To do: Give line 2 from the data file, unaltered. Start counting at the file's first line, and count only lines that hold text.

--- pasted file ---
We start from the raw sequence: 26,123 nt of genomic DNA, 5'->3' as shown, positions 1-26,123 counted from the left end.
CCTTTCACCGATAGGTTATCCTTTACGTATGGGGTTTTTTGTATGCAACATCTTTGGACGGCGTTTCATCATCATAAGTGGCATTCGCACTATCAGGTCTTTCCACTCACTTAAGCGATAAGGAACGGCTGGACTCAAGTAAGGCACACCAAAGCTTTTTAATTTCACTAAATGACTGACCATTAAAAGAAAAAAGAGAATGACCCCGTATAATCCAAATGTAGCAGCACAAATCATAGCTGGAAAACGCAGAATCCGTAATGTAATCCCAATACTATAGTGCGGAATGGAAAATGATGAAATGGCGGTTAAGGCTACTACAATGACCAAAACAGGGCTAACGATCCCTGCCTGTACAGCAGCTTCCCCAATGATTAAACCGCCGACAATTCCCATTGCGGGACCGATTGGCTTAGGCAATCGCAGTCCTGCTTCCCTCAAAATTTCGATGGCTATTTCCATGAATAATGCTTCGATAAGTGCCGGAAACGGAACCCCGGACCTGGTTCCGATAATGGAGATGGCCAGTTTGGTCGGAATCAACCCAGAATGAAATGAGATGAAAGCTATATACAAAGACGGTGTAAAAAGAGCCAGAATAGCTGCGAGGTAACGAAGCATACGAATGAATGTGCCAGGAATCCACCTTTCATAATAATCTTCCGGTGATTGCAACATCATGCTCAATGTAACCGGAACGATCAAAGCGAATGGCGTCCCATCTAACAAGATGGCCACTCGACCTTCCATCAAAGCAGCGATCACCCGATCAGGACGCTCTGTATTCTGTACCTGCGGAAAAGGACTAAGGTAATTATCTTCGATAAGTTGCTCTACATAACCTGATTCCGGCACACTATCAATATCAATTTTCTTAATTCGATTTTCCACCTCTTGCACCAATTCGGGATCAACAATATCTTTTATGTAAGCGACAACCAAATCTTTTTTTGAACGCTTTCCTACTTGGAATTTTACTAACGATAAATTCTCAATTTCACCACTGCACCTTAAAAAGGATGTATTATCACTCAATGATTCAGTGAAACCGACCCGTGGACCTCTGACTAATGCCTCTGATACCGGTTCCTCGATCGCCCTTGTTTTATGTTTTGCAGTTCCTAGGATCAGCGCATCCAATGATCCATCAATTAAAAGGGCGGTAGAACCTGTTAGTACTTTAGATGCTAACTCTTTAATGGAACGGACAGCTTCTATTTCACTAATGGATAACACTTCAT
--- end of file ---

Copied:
CCTTTCACCGATAGGTTATCCTTTACGTATGGGGTTTTTTGTATGCAACATCTTTGGACGGCGTTTCATCATCATAAGTGGCATTCGCACTATCAGGTCTTTCCACTCACTTAAGCGATAAGGAACGGCTGGACTCAAGTAAGGCACACCAAAGCTTTTTAATTTCACTAAATGACTGACCATTAAAAGAAAAAAGAGAATGACCCCGTATAATCCAAATGTAGCAGCACAAATCATAGCTGGAAAACGCAGAATCCGTAATGTAATCCCAATACTATAGTGCGGAATGGAAAATGATGAAATGGCGGTTAAGGCTACTACAATGACCAAAACAGGGCTAACGATCCCTGCCTGTACAGCAGCTTCCCCAATGATTAAACCGCCGACAATTCCCATTGCGGGACCGATTGGCTTAGGCAATCGCAGTCCTGCTTCCCTCAAAATTTCGATGGCTATTTCCATGAATAATGCTTCGATAAGTGCCGGAAACGGAACCCCGGACCTGGTTCCGATAATGGAGATGGCCAGTTTGGTCGGAATCAACCCAGAATGAAATGAGATGAAAGCTATATACAAAGACGGTGTAAAAAGAGCCAGAATAGCTGCGAGGTAACGAAGCATACGAATGAATGTGCCAGGAATCCACCTTTCATAATAATCTTCCGGTGATTGCAACATCATGCTCAATGTAACCGGAACGATCAAAGCGAATGGCGTCCCATCTAACAAGATGGCCACTCGACCTTCCATCAAAGCAGCGATCACCCGATCAGGACGCTCTGTATTCTGTACCTGCGGAAAAGGACTAAGGTAATTATCTTCGATAAGTTGCTCTACATAACCTGATTCCGGCACACTATCAATATCAATTTTCTTAATTCGATTTTCCACCTCTTGCACCAATTCGGGATCAACAATATCTTTTATGTAAGCGACAACCAAATCTTTTTTTGAACGCTTTCCTACTTGGAATTTTACTAACGATAAATTCTCAATTTCACCACTGCACCTTAAAAAGGATGTATTATCACTCAATGATTCAGTGAAACCGACCCGTGGACCTCTGACTAATGCCTCTGATACCGGTTCCTCGATCGCCCTTGTTTTATGTTTTGCAGTTCCTAGGATCAGCGCATCCAATGATCCATCAATTAAAAGGGCGGTAGAACCTGTTAGTACTTTAGATGCTAACTCTTTAATGGAACGGACAGCTTCTATTTCACTAATGGATAACACTTCAT